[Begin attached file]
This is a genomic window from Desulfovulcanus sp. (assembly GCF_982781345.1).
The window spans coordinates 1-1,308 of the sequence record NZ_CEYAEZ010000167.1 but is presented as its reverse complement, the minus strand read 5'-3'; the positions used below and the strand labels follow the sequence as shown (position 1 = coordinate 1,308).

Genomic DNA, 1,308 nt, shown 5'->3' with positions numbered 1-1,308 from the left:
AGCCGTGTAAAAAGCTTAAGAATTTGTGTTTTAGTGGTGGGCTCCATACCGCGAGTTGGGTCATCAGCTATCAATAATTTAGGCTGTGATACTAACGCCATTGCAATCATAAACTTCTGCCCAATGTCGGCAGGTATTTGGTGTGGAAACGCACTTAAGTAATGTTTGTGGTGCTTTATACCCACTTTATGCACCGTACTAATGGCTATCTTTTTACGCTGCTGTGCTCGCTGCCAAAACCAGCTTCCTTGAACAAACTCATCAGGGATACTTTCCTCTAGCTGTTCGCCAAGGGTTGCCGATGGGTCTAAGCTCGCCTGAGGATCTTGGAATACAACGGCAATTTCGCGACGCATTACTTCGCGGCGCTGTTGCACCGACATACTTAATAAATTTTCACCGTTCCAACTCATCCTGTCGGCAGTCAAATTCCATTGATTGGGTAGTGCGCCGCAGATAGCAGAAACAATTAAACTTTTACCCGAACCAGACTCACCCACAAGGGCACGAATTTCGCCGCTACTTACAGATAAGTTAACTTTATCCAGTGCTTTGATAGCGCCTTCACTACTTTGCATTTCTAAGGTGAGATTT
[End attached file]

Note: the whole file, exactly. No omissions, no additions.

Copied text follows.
This is a genomic window from Desulfovulcanus sp. (assembly GCF_982781345.1).
The window spans coordinates 1-1,308 of the sequence record NZ_CEYAEZ010000167.1 but is presented as its reverse complement, the minus strand read 5'-3'; the positions used below and the strand labels follow the sequence as shown (position 1 = coordinate 1,308).

Genomic DNA, 1,308 nt, shown 5'->3' with positions numbered 1-1,308 from the left:
AGCCGTGTAAAAAGCTTAAGAATTTGTGTTTTAGTGGTGGGCTCCATACCGCGAGTTGGGTCATCAGCTATCAATAATTTAGGCTGTGATACTAACGCCATTGCAATCATAAACTTCTGCCCAATGTCGGCAGGTATTTGGTGTGGAAACGCACTTAAGTAATGTTTGTGGTGCTTTATACCCACTTTATGCACCGTACTAATGGCTATCTTTTTACGCTGCTGTGCTCGCTGCCAAAACCAGCTTCCTTGAACAAACTCATCAGGGATACTTTCCTCTAGCTGTTCGCCAAGGGTTGCCGATGGGTCTAAGCTCGCCTGAGGATCTTGGAATACAACGGCAATTTCGCGACGCATTACTTCGCGGCGCTGTTGCACCGACATACTTAATAAATTTTCACCGTTCCAACTCATCCTGTCGGCAGTCAAATTCCATTGATTGGGTAGTGCGCCGCAGATAGCAGAAACAATTAAACTTTTACCCGAACCAGACTCACCCACAAGGGCACGAATTTCGCCGCTACTTACAGATAAGTTAACTTTATCCAGTGCTTTGATAGCGCCTTCACTACTTTGCATTTCTAAGGTGAGATTT